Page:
washington state homeschool laws

Washington Homeschool Laws (A -Z guide)3 min read

The Washington Homeschool Laws are simple; the only thing is that education for the kids needs to be eight years and above; thus, less than the mentioned age will not be approved.

Unlike the Missouri Homeschool laws and the Idaho homeschool laws where the state has little or no control over the homeschool of a child, in the Washington Homeschool Laws, the short regulations are vital to follow.

Qualifications of a Parent according to Washington Homeschool Laws:

Following the Washington Homeschool Laws, these are the qualifications to homeschool your child:

  1. Earn at least 45 quarter units of college-level credit – According to Wikipedia, in college or university in the United States, students generally receive credit hours based on the number of “contact hours” per week in class.
  2. Attend Parent Qualifying course: From our recent article on Parent Qualifying Course, the Washington state homeschool parent qualifying course will cover the following:
  • Declaration of Intent to homeschool.
  • Record-keeping – The way you keep records of your child’s performance, the subjects he/she is doing well, and the way the child can improve.
  • Part-time attendance
  • Subjects you should teach – The subjects include Math, English, Language, Arts, and Social studies.

3. Have a qualified teacher at least once a week to access your kids

4. Receive approval from the Superintendent of your school district after submission of Letter of Intent to Homeschool.

More on Washington state Homeschool Laws

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How long do you Homeschool a Child in Washington:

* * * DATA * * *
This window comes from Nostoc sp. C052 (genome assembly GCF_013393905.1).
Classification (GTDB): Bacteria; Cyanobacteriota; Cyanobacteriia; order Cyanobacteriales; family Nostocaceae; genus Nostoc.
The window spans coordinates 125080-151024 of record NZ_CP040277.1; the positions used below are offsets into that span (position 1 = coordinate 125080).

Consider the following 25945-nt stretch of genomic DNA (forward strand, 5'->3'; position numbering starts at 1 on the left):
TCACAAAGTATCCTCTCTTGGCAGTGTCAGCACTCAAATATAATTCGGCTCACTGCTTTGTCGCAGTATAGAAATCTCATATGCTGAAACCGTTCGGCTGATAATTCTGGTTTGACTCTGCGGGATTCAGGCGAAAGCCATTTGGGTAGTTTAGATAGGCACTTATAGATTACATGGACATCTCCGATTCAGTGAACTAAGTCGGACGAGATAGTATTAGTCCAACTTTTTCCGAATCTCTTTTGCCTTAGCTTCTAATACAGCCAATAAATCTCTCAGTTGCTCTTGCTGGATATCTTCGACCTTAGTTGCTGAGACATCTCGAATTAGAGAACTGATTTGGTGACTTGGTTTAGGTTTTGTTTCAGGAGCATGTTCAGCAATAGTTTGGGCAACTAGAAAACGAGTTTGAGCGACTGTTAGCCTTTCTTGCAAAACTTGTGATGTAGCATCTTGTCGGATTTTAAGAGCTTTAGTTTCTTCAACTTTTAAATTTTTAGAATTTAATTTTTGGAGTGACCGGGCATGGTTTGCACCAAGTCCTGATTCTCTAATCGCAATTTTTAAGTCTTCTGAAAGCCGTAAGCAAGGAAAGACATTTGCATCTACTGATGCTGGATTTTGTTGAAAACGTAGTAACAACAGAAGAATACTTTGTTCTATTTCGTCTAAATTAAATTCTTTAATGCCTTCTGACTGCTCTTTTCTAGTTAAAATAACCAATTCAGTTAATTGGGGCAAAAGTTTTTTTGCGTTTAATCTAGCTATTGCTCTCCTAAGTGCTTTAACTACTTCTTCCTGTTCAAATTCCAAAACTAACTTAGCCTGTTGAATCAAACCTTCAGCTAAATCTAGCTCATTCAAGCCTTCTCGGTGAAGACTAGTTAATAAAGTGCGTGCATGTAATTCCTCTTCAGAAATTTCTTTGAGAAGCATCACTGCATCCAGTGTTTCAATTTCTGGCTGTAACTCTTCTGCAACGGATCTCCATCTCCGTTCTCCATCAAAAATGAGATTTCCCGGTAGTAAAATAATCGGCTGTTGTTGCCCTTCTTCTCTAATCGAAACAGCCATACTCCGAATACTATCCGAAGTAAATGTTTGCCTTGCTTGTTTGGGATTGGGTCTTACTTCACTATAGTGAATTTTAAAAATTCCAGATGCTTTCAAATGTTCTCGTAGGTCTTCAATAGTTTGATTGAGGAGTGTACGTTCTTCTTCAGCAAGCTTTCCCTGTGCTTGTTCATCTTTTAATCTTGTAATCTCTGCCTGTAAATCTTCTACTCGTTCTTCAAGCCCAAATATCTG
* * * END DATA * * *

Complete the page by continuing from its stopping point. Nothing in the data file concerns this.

As a single mom or parent homeschooling in Washington, you need to homeschool your child for 180 days on an average of 1000 hours a year. The 1000 hours a year is the least time you can teach your child, though everything is dependent on your child’s capacity to learn and understand well.

According to the Washington Homeschool Laws, the required subjects you should teach includes Maths, English, Science, Language, Spelling, Heath Education, Arts, Occupational Education, Writing.

While you teach these subjects, you provide an annual assessment report of how the child performed in each subject, on the other hand, you can get a qualified person to give your child a standard test that will prove the capability of your child.

The results of the tests form a transcript that will be used for the assessment of the child. All these are in accordance with the Washington Homeschool Laws.

Letter of Intent to Homeschool in Washington:

A letter of intent to homeschool a child is filed using a format provided by the superintendent of the school district. The letter of intent is usually straight to the point stating that you wish to homeschool your child and when you wish to start.

How do I keep Record:

Recording keeping is an essential key for Homeschooling in Washington such that you need to do the following:

  • All annual academic records like assessment and test scores should be kept in place because it will compile into a Transcript for future use.
  • Immunization records should also be compiled.
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There is no specified method according to Washington state Homeschool Laws on how to keep records; you do it the best way you can. Some people decide to use a homeschool tracker to keep records and monitor the progress of your child.

The records could be needed in case you decide to take the child into public school, the records will help the pubic school analyze the child and know the grade to put the child in.

Final tips:

Washington State Homeschool Laws made so that homeschooling will continue to grow all over Washington. The common factor with Washington homeschool laws with other homeschool laws is that the parents have more control over the entire homeschool process.

Awesome one, I hope thus article helped.

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Disclaimer: Every information we provide here is not legal advice but as a result of research. We are not an endorsement of any homeschool group.

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